Perhaps the definitive Wes Anderson movie is about a New York family with, um, some issues. How willing you are to get on the movie’s wavelength will probably determine whether you love it or remain baffled.
An incredibly beautifully animated film about a 10-year-old girl figuring out how to solve her own problems, while also giving baths to monsters, it helped turn Studio Ghibli into a global brand.
In which I finally find a movie too weird for me, or perhaps more accurately, a movie that left me wondering what all of its weirdness was actually in service of.
The last of the 2007 AFI Top 100 for us to cover is also an all-time favorite of mine. All of my dogs are named after its characters. But how to parse whether one of the parts of what is basically one long three-part movie is one of the best films of all time on its own?
These movie about LA street racers stealing electronics is better than it has any right to be, by which I mean it should truly terrible and is mostly fine. Also it somehow spawned a multi-billion dollar franchise.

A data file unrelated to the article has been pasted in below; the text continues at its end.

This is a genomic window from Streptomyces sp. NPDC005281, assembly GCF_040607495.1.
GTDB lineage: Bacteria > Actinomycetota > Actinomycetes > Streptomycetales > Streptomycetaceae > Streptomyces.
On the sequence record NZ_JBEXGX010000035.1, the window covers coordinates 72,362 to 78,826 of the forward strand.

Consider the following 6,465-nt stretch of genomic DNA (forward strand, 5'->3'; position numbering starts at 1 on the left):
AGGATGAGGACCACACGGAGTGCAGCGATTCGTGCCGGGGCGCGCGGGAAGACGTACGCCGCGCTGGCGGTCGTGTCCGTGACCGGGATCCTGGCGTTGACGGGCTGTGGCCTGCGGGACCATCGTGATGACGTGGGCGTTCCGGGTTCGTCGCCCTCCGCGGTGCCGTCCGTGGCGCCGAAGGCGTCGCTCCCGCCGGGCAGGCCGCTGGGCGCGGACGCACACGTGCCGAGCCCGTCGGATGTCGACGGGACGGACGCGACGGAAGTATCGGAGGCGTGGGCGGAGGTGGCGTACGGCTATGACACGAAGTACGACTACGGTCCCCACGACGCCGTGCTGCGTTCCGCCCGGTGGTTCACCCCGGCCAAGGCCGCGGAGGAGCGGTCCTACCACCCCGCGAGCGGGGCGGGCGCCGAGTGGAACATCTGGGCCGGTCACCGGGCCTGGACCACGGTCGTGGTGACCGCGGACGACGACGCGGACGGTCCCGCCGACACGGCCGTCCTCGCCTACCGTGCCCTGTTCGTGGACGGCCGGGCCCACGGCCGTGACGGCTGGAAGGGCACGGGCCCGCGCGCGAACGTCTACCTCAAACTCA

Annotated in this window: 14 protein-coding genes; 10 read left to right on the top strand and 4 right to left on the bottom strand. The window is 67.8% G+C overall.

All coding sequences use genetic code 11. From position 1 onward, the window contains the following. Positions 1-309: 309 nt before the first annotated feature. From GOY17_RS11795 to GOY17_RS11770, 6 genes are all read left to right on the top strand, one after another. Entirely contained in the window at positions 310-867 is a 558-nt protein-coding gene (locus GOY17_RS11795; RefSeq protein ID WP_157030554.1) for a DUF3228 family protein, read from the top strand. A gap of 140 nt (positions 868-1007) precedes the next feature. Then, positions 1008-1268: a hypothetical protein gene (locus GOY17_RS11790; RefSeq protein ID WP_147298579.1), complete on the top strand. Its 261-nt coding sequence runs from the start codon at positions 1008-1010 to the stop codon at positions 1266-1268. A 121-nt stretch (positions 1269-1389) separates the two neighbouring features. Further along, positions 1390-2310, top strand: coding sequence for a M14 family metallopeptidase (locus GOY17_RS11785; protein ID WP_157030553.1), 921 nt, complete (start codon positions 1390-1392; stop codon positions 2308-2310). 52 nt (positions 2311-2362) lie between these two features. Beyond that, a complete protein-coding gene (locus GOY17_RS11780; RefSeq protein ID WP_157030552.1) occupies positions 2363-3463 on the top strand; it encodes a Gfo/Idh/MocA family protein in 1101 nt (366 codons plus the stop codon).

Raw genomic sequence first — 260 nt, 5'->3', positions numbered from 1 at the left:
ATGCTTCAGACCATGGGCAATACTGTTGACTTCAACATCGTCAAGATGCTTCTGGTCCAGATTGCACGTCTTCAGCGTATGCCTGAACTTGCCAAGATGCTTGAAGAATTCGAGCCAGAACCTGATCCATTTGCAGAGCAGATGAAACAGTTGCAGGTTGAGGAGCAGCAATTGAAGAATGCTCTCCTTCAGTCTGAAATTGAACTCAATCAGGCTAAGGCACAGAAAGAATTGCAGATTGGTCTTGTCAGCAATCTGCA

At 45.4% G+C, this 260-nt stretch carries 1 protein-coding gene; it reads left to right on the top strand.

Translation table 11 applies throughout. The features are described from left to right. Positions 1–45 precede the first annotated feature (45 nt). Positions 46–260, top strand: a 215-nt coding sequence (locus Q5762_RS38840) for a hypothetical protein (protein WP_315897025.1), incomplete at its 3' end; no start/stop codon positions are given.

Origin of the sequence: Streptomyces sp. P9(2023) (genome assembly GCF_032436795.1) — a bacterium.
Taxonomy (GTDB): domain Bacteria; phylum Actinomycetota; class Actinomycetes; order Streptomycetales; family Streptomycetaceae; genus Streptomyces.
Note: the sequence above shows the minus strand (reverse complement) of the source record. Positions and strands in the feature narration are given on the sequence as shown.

We open ten days of the movies of 2001 with a completely bonkers musical mash-up that transplants all of the pop songs to Paris circa 1900… and I love it.
An extremely beloved holiday classic about a small child in 1940 who only wants one thing for Christmas. But what if he shoots his eye out?
Alastair Sim plays the title character in what was considered for decades to be maybe the definitive version of the Dickens story, though I was a little thrown by the way the movie makes up a bunch of extra bits of Scrooge’s origin story for no discernible reason.
Festival Season continues with ten movies from the far-off future year of 2001, starting January 1
A beloved holiday Christmas special involving both Chuck Jones and Boris Karloff, which centers around the greatest diss track ever written and launched an increasing awful media franchise.